Nutrition is vital for the proper living of a person, while,
like all sciences, evolves over time, with the new research and the new data and tools that the experts have in their hands. This practically means that many dietary recommendations were used
have now changed and are either not valid at all or have been revised.
Below are some of the most common dietary recommendations that have changed over the years.
What were we saying: “Eggs raise cholesterol”
What we know today: If there is one thing in which the media is good, this is to scare us! Yes, High cholesterol foods can increase LDL or “bad” cholesterol in most people, but to a relatively small degree on average. Eggs raise cholesterol only in a minority of healthy people.
Dietary cholesterol appears to have less of an effect on young people and appears to increase LDL more when the diet is high in carbohydrates. (and therefore low in fat). In addition, some of the micronutrients and other bioactive compounds in the egg yolk could affect the absorption of cholesterol, while many studies have failed to find an increase in cholesterol in the ovaries.
Even more, although a review of studies (a type of observational study) associated higher consumption of cholesterol or eggs with a higher risk of cardiovascular disease (CVD) and mortality from all causes in a dose-response manner, clinical tests (a stricter type of study) did not find an association between eggs and CVD, except for some people who “over-respond” in dietary cholesterol.
What were we saying: “Red meat causes cancer”
What we know today: Absolute statements are the reason why we have so many myths about nutrition. Cancer is especially difficult to discuss completely. After all, Almost everything we eat has the potential to be involved in the development of cancer, however red meat has been identified as a possible culprit. Some compounds, such as aromatic hydrocarbons (perspective), found in smoked meats, have been found to damage the genome and genome damage is the first step to possible cancer. Current data suggest that processed red meats, especially those that “grab” during cooking, can be a greater risk of cancer for people with poor diet and lifestyle.
But, if we reduce the intake of red meat, we exercise regularly, we eat fruits and vegetables, we consume enough fiber, we do not smoke and drink alcohol in moderation, The effect of red meat on cancer is not something we should worry about. However, if we intend to reduce the consumption of red meat anyway,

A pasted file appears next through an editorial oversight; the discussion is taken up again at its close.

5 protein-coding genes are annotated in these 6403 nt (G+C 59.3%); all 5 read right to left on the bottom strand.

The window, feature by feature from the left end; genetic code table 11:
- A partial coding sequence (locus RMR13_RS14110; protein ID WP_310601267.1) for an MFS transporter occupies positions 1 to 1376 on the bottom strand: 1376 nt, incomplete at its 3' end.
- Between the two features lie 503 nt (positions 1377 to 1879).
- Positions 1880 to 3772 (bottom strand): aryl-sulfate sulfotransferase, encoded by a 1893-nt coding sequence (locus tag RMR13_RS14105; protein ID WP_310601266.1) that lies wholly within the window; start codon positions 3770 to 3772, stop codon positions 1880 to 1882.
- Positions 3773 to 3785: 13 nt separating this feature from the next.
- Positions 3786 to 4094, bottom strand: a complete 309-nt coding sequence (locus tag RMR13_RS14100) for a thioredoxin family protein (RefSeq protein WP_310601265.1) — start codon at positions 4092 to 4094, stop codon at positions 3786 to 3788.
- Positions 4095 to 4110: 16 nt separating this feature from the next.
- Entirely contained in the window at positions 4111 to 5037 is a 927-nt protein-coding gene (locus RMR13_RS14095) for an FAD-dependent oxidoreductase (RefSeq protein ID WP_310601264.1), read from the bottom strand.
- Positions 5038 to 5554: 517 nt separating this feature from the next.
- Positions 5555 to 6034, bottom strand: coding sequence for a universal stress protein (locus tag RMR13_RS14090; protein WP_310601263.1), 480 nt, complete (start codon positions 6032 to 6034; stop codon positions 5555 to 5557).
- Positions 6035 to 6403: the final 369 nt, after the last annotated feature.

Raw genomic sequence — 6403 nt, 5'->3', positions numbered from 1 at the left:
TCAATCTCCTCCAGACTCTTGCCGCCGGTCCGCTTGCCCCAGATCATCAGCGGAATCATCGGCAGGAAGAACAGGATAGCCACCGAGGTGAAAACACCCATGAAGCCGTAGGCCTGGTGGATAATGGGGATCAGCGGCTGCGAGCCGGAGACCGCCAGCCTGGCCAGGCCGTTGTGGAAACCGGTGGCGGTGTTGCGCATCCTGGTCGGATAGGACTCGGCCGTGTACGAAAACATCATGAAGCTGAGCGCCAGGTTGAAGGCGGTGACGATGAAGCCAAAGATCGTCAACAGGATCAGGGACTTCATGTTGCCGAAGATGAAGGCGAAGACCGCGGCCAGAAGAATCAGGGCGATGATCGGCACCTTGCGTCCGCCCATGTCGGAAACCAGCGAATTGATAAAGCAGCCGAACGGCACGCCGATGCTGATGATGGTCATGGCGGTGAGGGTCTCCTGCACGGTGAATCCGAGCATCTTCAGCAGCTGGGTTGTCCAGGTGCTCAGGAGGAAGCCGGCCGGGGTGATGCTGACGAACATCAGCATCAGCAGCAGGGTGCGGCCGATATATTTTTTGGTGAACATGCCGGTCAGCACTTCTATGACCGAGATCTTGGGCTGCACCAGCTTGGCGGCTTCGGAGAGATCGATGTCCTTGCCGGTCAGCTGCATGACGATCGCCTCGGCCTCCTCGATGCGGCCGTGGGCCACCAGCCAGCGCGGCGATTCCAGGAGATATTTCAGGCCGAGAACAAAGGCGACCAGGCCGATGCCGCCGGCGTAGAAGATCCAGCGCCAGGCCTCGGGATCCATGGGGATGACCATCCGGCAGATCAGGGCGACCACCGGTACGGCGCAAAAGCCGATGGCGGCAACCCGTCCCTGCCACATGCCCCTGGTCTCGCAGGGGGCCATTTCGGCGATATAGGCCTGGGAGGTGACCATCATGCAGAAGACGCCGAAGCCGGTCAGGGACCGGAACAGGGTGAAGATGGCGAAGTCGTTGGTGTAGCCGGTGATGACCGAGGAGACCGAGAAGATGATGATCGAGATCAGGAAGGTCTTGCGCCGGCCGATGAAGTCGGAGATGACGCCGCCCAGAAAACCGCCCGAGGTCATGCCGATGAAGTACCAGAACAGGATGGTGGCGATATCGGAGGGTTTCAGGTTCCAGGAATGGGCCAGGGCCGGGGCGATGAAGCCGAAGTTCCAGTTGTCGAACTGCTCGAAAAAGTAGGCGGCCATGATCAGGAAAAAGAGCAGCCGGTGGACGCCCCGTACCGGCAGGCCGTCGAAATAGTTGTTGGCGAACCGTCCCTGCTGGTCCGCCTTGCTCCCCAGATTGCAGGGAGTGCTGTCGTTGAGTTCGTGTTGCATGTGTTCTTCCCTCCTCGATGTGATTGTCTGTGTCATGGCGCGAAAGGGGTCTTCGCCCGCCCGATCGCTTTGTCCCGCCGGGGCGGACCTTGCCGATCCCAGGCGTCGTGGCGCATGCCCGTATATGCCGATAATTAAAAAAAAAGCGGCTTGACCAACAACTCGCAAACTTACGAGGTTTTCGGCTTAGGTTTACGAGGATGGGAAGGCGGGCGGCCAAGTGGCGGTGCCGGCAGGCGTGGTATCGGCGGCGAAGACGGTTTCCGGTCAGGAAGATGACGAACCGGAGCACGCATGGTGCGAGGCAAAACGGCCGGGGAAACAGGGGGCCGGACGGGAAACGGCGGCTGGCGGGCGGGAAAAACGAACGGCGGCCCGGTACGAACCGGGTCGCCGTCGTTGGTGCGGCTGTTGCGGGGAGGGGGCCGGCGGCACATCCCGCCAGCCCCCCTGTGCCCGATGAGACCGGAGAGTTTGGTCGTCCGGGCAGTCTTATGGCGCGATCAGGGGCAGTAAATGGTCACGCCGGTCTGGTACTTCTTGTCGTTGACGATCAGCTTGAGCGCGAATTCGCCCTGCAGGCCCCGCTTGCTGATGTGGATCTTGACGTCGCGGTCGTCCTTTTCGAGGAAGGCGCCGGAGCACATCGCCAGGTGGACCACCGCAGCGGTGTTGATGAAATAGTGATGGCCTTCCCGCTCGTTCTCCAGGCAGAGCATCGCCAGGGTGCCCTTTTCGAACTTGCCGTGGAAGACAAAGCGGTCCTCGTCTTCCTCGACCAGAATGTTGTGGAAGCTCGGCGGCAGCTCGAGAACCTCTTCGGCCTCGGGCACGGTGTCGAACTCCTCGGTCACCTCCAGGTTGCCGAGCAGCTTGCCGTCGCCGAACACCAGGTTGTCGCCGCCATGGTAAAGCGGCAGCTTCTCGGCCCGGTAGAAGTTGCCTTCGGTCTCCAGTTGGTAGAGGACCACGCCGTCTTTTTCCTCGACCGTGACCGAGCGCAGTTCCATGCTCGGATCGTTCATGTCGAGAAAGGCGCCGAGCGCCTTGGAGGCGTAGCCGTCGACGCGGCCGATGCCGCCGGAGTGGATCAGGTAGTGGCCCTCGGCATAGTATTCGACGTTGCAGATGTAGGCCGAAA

we can start by removing smoked or highly processed meats and cold cuts from our diet.
What were we saying: “The vegan diet deprives us of nutrients”
What we know today: Many people mistakenly believe that a vegan diet does not provide all the necessary nutrients and vitamins needed to be healthy.. However, Today we know that plant foods provide almost all the nutrients we need. The only exception is vitamin B12. Its sources are often disputed in connection with veganism, as its main source (in addition to supplements) are animals and animal products.
The reality is that vegans can achieve the intake they need, although the only reliable sources are supplements or fortified foods, so it is important for them to ensure that they receive the necessary amount from them. According to The Vegan Society, Iron deficiency is the most common deficiency in the world.
This can happen regardless of whether one is a meat eater or not, as there are often many factors. The good news is that iron is readily available from many plants. Examples include lentils, chickpeas, beans, tofu, cashews, cabbage, quinoa, pumpkin seeds, dried apricots, figs and raisins.
What were we saying: “Five meals a day is essential for metabolism”
What we know today: Metabolic rate is the number of calories our body burns in a given period of time. The idea that eating more often, Smaller meals increase metabolic rate is a persistent myth. It is true that digestion of a meal slightly increases metabolism and this phenomenon is known as the thermal effect of food.
However, the total amount of food consumed determines the amount of energy consumed during digestion. The consumption of three meals 800 calories will cause the same thermal effect as eating six meals 400 calories.
There is literally no difference. Multiple studies have compared the consumption of much smaller meals with fewer larger meals and concluded that there is no significant effect on either metabolic rate or overall fat loss..
By Kallia Giannitsopoulou, Clinical Dietitian – Nutritionist, (somaygies.gr).